If Trump wins adulation for his move on the debt ceiling and a looming DACA fix--which is supported by overwhelming majorities of those polled--what might he be susceptible to next? Large majorities--in the range of three or four to one--support increasing taxes on the rich, as well as large the increases in infrastructure spending. What would Trump do if Schumer and Pelosi put a tax deal on the table that includes Steve Bannon's proposal to create a new 44% tax rate on incomes exceeding $5 million, to fund middle class tax cuts along with Ivanka Trump's proposed doubling of the child tax credit? What if Chuck and Nancy--as Trump now affectionately refers to them--offer to trade a cut in the maximum corporate tax rate for Bannon's long-standing proposal for a $1 trillion infrastructure investment program?
Each of these proposals are anathema to Paul Ryan's Better Way and the Republican agenda, but they each enjoy overwhelming public support--and, it is important to note, they are all issues that Trump advocated over the course of his primary campaign. As Trump has watched his own approval ratings decline steadily toward 30% since Inauguration Day, he has to have realized that reversing that trajectory requires that he do things differently.
Like their Republican counterparts, Democratic Party activists are scandalized by what might lie ahead. Schumer and Pelosi are already getting pushback from Resistance opposition to doing anything with or for Donald Trump. A DACA fix, raising taxes on the wealthy and a massive infrastructure program may be long-standing Democrat goals, but party activists' interest first and foremost is to see Donald Trump frog-marched out of the White House. They are loath to see Democrats in Congress offer Trump legislative victories--regardless of what might be achieved--both because they find the very prospect of collaboration with him to be odious, and because it looms to imperil the electoral prospects they imagine in 2018 and 2020.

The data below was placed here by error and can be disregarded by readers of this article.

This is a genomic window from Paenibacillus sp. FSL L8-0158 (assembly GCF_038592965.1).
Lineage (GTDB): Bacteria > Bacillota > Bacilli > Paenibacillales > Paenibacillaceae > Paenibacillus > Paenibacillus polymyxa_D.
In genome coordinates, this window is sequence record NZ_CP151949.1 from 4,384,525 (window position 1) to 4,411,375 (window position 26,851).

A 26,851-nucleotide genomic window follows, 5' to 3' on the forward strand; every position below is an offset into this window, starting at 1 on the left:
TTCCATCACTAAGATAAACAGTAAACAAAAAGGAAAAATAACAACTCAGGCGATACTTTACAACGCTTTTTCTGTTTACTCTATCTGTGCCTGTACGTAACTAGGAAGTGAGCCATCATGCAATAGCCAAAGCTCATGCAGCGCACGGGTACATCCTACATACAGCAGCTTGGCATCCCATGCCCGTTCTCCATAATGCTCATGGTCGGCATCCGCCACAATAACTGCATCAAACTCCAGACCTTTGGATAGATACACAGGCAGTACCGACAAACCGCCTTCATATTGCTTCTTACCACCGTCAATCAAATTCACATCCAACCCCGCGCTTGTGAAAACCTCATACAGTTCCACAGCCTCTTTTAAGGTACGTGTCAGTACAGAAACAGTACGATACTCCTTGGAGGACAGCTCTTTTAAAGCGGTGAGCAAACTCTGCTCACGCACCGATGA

Meanwhile, activists on the right see a deeper, existential threat to the GOP coalition. For the better part of a half-century, southern and white working class voters have formed the core of the Republican base, notwithstanding the fact that the establishment Republican economic agenda of free trade, tax cuts and cutbacks in social spending have been injurious to those voters' own interests. During the presidential primaries, Donald Trump ran against establishment Republicanism as much as he did against Democrats; he was more Huey Long than Ronald Reagan. Should Trump return to that populist path of the Kingfish and embrace an alliance with Democrats around the contours of tax reform, infrastructure spending, and even--in the worst case--healthcare, his voters might well buy into the idea of a government that delivers the goods, and he could do permanent damage to the Republican coalition built by Richard Nixon and Ronald Reagan.
It could be that Donald Trump has a more devious plan in mind. Perhaps his objective is to foment discord and chaos within the Democratic Party by driving wedges between Schumer and Pelosi--old school politicians who remain focused on politics as the art of the possible--and factions that are vying to control the future of the party. But that scenario seems unlikely. While fomenting chaos has proven to be an outcome of Trumpism on the national stage--and it certainly appears to be an objective that Vladimir Putin has had in mind--Donald Trump's motives have always been more transparent and his time horizon more immediate. He simply wants to win; and if Chuck and Nancy can deliver--even against headwinds from within their own party--all manner of outcomes become possible. And that is a possibility that terrifies many in the Democratic and Republican parties alike.
Follow David Paul on Twitter @dpaul. He is working on a book, with a working title of "FedExit: Why Federalism is Not Just For Racists Anymore."
Artwork by Jay Duret. Check out his political cartooning at www.jayduret.com. Follow him on Twitter @jayduret or Instagram at @joefaces.